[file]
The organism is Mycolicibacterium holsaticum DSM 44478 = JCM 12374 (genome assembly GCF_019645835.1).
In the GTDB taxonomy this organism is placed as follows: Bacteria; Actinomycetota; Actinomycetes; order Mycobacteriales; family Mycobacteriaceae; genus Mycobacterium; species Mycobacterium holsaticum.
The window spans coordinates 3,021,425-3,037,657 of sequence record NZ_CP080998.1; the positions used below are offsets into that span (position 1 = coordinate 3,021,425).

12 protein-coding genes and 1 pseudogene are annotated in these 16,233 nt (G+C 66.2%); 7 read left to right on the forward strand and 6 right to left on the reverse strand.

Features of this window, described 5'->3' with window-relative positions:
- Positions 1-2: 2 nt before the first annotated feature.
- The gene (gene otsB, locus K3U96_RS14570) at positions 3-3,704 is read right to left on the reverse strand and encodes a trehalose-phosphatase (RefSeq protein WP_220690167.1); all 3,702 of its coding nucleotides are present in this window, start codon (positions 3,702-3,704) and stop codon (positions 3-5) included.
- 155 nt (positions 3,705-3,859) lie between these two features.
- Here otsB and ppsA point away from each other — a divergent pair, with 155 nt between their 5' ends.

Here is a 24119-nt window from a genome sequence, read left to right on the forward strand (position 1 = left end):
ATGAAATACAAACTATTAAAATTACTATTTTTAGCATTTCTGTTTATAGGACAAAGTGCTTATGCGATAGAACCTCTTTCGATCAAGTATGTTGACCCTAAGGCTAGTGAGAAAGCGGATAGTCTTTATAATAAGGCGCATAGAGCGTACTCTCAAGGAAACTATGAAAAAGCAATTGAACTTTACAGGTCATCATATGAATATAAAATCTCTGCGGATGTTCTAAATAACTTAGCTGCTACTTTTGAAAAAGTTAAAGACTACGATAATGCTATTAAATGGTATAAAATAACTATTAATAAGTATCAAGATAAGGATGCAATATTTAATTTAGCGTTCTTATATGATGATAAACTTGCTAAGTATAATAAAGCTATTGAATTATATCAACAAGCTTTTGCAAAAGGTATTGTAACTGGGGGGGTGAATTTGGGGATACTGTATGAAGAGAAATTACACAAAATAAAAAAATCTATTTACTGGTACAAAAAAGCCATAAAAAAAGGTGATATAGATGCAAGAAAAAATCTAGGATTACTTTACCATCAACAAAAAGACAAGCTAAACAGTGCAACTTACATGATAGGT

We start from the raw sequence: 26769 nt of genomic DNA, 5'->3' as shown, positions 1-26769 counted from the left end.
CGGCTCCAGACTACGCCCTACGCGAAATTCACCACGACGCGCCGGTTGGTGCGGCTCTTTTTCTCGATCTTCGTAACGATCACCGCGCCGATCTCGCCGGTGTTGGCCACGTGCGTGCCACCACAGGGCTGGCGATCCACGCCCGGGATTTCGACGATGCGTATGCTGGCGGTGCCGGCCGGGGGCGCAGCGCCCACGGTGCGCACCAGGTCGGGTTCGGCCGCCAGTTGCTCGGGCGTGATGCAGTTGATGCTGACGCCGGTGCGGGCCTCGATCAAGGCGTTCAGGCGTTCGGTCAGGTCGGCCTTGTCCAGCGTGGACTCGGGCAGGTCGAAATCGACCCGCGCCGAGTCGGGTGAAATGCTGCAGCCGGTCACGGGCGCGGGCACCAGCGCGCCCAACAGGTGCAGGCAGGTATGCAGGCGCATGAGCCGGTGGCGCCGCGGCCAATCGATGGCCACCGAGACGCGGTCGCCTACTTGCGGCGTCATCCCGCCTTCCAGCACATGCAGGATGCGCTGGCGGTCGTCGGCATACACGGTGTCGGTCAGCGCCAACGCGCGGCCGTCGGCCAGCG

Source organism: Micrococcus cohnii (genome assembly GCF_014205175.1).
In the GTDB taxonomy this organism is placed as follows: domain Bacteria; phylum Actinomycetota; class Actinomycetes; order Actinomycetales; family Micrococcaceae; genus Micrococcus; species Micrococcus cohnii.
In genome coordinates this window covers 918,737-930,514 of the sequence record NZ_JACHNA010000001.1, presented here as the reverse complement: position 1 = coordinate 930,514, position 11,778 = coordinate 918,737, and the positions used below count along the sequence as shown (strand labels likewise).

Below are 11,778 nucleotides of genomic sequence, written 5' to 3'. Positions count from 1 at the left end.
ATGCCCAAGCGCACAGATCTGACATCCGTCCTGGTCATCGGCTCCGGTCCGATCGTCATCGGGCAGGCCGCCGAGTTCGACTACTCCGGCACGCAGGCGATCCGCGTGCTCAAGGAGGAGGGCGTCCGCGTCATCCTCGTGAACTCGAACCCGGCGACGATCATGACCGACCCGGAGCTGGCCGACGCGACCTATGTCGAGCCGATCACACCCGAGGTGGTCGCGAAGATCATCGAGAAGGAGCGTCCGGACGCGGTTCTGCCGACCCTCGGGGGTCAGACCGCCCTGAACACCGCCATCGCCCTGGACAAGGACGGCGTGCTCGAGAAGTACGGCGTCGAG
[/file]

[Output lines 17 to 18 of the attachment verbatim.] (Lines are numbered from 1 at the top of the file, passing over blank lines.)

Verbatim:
Below are 11,778 nucleotides of genomic sequence, written 5' to 3'. Positions count from 1 at the left end.
ATGCCCAAGCGCACAGATCTGACATCCGTCCTGGTCATCGGCTCCGGTCCGATCGTCATCGGGCAGGCCGCCGAGTTCGACTACTCCGGCACGCAGGCGATCCGCGTGCTCAAGGAGGAGGGCGTCCGCGTCATCCTCGTGAACTCGAACCCGGCGACGATCATGACCGACCCGGAGCTGGCCGACGCGACCTATGTCGAGCCGATCACACCCGAGGTGGTCGCGAAGATCATCGAGAAGGAGCGTCCGGACGCGGTTCTGCCGACCCTCGGGGGTCAGACCGCCCTGAACACCGCCATCGCCCTGGACAAGGACGGCGTGCTCGAGAAGTACGGCGTCGAG